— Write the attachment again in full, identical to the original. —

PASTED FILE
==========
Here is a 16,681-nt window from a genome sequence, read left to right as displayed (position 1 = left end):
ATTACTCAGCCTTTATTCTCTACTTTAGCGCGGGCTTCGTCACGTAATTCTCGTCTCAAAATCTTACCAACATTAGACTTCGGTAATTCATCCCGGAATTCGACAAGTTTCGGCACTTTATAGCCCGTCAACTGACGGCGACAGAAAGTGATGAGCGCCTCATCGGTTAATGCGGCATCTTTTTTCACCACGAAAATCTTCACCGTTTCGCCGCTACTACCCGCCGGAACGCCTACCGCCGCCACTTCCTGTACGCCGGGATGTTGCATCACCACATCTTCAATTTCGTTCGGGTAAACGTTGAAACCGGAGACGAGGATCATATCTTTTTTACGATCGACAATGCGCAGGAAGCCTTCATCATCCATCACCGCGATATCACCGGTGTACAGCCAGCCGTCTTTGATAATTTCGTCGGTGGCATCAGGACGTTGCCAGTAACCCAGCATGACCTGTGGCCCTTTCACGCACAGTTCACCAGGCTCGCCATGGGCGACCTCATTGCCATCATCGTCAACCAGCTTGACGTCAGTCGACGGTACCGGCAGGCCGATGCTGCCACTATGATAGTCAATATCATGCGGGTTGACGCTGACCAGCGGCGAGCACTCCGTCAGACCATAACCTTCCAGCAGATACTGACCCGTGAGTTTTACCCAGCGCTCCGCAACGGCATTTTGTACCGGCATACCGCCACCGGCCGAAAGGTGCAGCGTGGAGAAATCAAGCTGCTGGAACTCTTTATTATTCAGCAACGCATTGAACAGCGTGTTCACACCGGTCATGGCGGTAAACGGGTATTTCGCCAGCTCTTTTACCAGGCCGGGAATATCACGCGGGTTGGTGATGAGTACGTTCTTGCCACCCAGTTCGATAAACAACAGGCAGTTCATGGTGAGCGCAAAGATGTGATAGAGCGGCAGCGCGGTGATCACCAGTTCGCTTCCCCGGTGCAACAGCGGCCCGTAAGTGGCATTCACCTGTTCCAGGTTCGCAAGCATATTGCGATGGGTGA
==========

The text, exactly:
Here is a 16,681-nt window from a genome sequence, read left to right as displayed (position 1 = left end):
ATTACTCAGCCTTTATTCTCTACTTTAGCGCGGGCTTCGTCACGTAATTCTCGTCTCAAAATCTTACCAACATTAGACTTCGGTAATTCATCCCGGAATTCGACAAGTTTCGGCACTTTATAGCCCGTCAACTGACGGCGACAGAAAGTGATGAGCGCCTCATCGGTTAATGCGGCATCTTTTTTCACCACGAAAATCTTCACCGTTTCGCCGCTACTACCCGCCGGAACGCCTACCGCCGCCACTTCCTGTACGCCGGGATGTTGCATCACCACATCTTCAATTTCGTTCGGGTAAACGTTGAAACCGGAGACGAGGATCATATCTTTTTTACGATCGACAATGCGCAGGAAGCCTTCATCATCCATCACCGCGATATCACCGGTGTACAGCCAGCCGTCTTTGATAATTTCGTCGGTGGCATCAGGACGTTGCCAGTAACCCAGCATGACCTGTGGCCCTTTCACGCACAGTTCACCAGGCTCGCCATGGGCGACCTCATTGCCATCATCGTCAACCAGCTTGACGTCAGTCGACGGTACCGGCAGGCCGATGCTGCCACTATGATAGTCAATATCATGCGGGTTGACGCTGACCAGCGGCGAGCACTCCGTCAGACCATAACCTTCCAGCAGATACTGACCCGTGAGTTTTACCCAGCGCTCCGCAACGGCATTTTGTACCGGCATACCGCCACCGGCCGAAAGGTGCAGCGTGGAGAAATCAAGCTGCTGGAACTCTTTATTATTCAGCAACGCATTGAACAGCGTGTTCACACCGGTCATGGCGGTAAACGGGTATTTCGCCAGCTCTTTTACCAGGCCGGGAATATCACGCGGGTTGGTGATGAGTACGTTCTTGCCACCCAGTTCGATAAACAACAGGCAGTTCATGGTGAGCGCAAAGATGTGATAGAGCGGCAGCGCGGTGATCACCAGTTCGCTTCCCCGGTGCAACAGCGGCCCGTAAGTGGCATTCACCTGTTCCAGGTTCGCAAGCATATTGCGATGGGTGA